Quinoa Tabbouleh Salad

Lately, Buzz and I have been going to my local library on Saturdays. It’s the perfect place to do some work on Saturdays, especially since the weather has heated up for summer and I don’t have air conditioning at home. On these days we go to the local café (Victoria Park Cafe) for lunch and we end up getting falafel rolls each time, every time, without fail. I surprised myself with the fact that I could actually have the same food… again, and again, and again. I used to be more adventurous and would refuse to order the same thing from a restaurant as it seems like ‘wasted calories’ but it seems that as I am getting older, I’m less fussed about these things.

But one thing hasn’t changed. The foods I eat when I’m eating out still inspire me, and I still like re-creating them at home.

Quinoa Tabouleh

When we order our falafel wrap, we always ask for ‘extra tabbouleh’ (also called tabouleh or tabbouli). We both love our tabbouleh! One day, the café owner was so generous that he gave us much more ‘extras’ than anticipated and couldn’t finish our wrap. Guess there’s only so much falafels and tabbouleh one can eat in a single sitting. By the way, for those who are unfamiliar with tabbouleh, it is a traditional (and very popular) lebanese salad served as part of a mezze plate or use to fill a wrap.

Like our giant falafel wraps.

Falafel wrap-1

One day, back at home, I felt like some tabbouleh and decided to make my own customised version. I used quinoa to increase its protein content and I ended up accidentally making it gluten-free and wheat-free. And since there’re no falafels in the house, I added beans to the salad to make it more substantial and satisfying.

Not sure if you can get addicted to salad but it was hard to put the fork down once I started eating this.

Quinoa Tabouleh

Quinoa Tabbouleh Salad

Ingredients:

  • 10 springs of parsley, finely chopped
  • ½ cup of quinoa
  • 2 tomatoes, finely diced
  • 1 large cucumber, finely diced
  • ½ can of red kidney beans, rinsed and drained
  • 2 tablespoon of extra virgin olive oil
  • Sea salt and freshly cracked pepper to season

Method:

  1. Cook quinoa in 1 cup of vegetable stock until tender but not too soft. Check this post for the complete instruction on how to cook quinoa. Set aside to cool.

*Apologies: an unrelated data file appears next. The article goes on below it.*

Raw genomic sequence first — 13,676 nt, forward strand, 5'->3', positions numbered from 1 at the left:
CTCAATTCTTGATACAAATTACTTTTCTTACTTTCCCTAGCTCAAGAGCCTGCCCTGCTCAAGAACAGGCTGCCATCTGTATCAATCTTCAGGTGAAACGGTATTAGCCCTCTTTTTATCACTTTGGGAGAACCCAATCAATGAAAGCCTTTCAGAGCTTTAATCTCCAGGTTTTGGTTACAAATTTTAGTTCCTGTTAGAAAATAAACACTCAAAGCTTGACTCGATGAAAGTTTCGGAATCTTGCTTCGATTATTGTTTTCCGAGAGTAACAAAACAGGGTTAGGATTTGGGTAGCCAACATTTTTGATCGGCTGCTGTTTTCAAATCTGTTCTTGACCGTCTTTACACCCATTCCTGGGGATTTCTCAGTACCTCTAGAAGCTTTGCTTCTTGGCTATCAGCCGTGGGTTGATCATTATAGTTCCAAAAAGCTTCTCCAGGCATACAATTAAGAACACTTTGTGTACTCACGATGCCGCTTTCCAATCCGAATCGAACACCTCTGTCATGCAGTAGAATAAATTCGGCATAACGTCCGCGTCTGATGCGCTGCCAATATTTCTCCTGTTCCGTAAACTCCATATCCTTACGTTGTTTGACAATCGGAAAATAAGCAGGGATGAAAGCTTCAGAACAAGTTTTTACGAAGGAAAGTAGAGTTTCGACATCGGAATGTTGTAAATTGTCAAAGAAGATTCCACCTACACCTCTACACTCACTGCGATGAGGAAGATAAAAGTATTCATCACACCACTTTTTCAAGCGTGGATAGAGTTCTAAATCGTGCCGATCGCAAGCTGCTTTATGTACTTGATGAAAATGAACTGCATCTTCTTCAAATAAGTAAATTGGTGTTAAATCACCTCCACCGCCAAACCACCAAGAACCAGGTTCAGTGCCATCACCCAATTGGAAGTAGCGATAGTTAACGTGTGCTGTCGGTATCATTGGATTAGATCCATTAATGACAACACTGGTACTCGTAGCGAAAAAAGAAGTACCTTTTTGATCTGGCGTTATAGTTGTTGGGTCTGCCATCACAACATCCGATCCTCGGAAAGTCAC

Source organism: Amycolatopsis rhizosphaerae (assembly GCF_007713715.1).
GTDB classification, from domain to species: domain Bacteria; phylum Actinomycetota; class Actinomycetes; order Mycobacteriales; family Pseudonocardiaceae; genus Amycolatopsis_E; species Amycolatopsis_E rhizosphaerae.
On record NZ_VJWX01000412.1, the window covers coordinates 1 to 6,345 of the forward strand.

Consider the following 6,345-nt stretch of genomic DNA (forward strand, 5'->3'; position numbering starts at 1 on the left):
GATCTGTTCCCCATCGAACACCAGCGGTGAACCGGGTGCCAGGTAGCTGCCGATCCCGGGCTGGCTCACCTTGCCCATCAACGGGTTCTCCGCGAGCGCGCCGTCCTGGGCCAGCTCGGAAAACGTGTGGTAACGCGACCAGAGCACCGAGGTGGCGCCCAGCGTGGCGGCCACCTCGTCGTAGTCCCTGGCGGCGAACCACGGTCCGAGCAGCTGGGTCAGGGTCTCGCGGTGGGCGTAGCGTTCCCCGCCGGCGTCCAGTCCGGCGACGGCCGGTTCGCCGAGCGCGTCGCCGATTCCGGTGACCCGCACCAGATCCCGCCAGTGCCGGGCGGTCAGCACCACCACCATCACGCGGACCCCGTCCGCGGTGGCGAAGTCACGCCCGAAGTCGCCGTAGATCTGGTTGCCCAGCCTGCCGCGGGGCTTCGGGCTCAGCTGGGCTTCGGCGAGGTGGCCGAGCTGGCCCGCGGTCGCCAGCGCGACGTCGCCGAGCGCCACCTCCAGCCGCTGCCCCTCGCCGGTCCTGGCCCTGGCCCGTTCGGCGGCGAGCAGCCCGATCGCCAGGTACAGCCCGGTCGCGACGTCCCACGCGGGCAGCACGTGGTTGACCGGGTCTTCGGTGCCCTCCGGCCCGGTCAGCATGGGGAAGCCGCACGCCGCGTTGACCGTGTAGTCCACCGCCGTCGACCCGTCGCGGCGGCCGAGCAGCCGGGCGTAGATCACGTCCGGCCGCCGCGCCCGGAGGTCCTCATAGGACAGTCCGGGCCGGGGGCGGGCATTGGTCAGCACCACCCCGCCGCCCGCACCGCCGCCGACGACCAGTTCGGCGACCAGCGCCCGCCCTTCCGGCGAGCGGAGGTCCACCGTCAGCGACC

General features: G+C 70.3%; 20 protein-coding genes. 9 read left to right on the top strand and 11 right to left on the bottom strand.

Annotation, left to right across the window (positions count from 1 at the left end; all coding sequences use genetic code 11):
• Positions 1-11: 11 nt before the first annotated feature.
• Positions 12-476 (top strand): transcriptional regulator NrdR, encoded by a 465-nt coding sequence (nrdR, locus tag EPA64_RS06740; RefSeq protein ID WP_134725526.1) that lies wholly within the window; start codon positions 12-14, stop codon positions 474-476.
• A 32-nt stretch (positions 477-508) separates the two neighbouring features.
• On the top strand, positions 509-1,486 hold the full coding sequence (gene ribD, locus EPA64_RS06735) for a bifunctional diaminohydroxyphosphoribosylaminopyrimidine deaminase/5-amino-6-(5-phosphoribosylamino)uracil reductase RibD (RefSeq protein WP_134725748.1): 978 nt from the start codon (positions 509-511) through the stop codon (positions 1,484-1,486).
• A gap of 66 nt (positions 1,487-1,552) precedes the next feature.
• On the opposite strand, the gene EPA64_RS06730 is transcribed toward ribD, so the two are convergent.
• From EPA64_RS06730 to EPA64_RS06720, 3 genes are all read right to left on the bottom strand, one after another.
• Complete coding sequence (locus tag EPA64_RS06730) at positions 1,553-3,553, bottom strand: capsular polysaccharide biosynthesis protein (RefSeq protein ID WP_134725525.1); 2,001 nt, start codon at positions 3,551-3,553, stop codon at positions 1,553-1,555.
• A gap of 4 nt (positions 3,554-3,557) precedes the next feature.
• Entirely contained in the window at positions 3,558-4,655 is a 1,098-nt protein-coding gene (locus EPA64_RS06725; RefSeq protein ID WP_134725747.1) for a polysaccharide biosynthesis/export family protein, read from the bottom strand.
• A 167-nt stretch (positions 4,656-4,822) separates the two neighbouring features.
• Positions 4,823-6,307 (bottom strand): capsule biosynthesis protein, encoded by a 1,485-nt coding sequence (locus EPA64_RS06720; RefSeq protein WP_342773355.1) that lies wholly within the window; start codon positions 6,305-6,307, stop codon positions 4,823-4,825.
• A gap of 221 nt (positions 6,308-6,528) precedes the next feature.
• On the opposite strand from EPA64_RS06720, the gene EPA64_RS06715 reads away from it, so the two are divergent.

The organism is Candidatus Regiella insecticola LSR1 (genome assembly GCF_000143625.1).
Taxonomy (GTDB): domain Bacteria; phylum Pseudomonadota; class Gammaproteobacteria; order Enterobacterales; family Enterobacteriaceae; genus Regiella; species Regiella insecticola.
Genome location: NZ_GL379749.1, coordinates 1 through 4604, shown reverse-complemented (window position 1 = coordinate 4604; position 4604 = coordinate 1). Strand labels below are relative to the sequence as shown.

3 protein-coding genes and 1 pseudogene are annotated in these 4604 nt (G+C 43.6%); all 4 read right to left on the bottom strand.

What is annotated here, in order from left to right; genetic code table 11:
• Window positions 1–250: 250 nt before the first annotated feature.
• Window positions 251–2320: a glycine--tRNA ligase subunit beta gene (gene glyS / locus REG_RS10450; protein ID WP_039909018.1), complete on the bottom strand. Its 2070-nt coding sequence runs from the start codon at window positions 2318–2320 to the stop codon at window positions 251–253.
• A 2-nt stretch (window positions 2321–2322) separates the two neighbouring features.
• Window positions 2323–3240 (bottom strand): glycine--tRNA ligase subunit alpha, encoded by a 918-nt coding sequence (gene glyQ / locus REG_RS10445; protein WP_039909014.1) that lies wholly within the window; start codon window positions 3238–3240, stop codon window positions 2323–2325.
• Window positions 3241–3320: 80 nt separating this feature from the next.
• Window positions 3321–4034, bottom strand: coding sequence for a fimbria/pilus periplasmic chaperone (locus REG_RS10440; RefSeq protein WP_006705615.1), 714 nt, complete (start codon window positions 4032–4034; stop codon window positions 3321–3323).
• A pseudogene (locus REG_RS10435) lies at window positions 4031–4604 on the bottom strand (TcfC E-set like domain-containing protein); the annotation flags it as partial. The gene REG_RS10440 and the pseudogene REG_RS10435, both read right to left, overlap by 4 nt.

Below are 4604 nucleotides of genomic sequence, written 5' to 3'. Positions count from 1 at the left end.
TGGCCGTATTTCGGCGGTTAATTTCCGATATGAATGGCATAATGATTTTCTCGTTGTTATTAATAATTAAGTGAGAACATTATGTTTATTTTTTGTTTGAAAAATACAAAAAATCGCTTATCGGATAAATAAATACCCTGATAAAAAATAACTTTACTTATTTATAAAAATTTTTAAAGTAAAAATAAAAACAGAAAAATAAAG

2. Transfer parsley, quinoa, tomatoes, cucumber and red kidney beans into a big bowl.
  3. Drizzle with the extra virgin olive oil. Toss gently.
  4. Season with  freshly ground sea salt and cracked pepper and serve

Though we love our falafel roll, we like to eat our quinoa tabbouleh salad with some Linda McCartney Vegetarian Sausages :)

Quinoa Tabouleh

So, have you had tabbouleh before? Do you like it?

How To Cook Quinoa

Quinoa is another of my favourite superfoods. It’s slightly chewy (when you don’t overcook it) and it has a delicate nutty flavour. It is also easy to cook compared to rice and it’s also much more nutritious.

5 facts you should know about quinoa:

  1. It’s pronounced ‘keen-wah’.
  2. It’s technically a seed not a grain
  3. It’s high in protein and a good source of iron and fibre.
  4. It’s gluten free and has Low GI
  5. It comes in a different varieties, there’s white, red and black quinoa. I think they all taste pretty much the same.

If you never made quinoa before, it can be a little daunting so here’s a simple and easy recipe to make perfectly cooked quinoa everytime.

How to cook quinoa

Ingredients:
1 cup of quinoa
2 cups of vegetable broth (use 1 ½ of liquid if you like it slightly chewier)
Note: Vegetable broth gives quinoa a nice flavour but you can also use plain water with a pinch of salt to cook and add flavour to the quinoa.

Method:

  1. Rinse quinoa under cold water in a fine mesh strainer and gently rub the seeds together with your hands to ensure that any residual dust and saponins have been removed. Saponins are just chemicals produced by the plant to protect themselves against microbes and fungi. They are bitter-tasting so they might make your quinoa slightly bitter if not removed properly.
  2. Add quinoa and vegetable broth into a pot.
  3. Cook over medium heat uncovered and bring to the boil. Reduce the heat to simmer. Cover with a lid and simmer for 10 – 15 minutes or until all the water has absorbed and the quinoa seeds have become translucent.
  4. Rest for 5 minutes and fluff it up with a fork before serving.

Quinoa is so versatile. You can serve it so many different ways: You can make quinoa salad with roasted vegetables; you can add it to a soup or use it to replace rice. You can also cook quinoa with almond milk and serve it as a ‘power’ porridge with some chopped nuts and fruits. The choices are endless.

My favourite Quinoa and Tabouleh Salad. You can check out the recipe here.

Quinoa Tabouleh

Vegan lunch at Yulli’s, my birthday, and some gratitude

A few weeks ago I celebrated my birthday with a few close friends. It’s strange how the year flies so quickly. I still remember back when I was young-er and how I couldn’t wait for the next year to come, for the clock to go faster, for me to get older. It is now the complete opposite. I want to do so much that sometimes I wish I could stop the clock so I’d have time to do everything I want before I can no longer.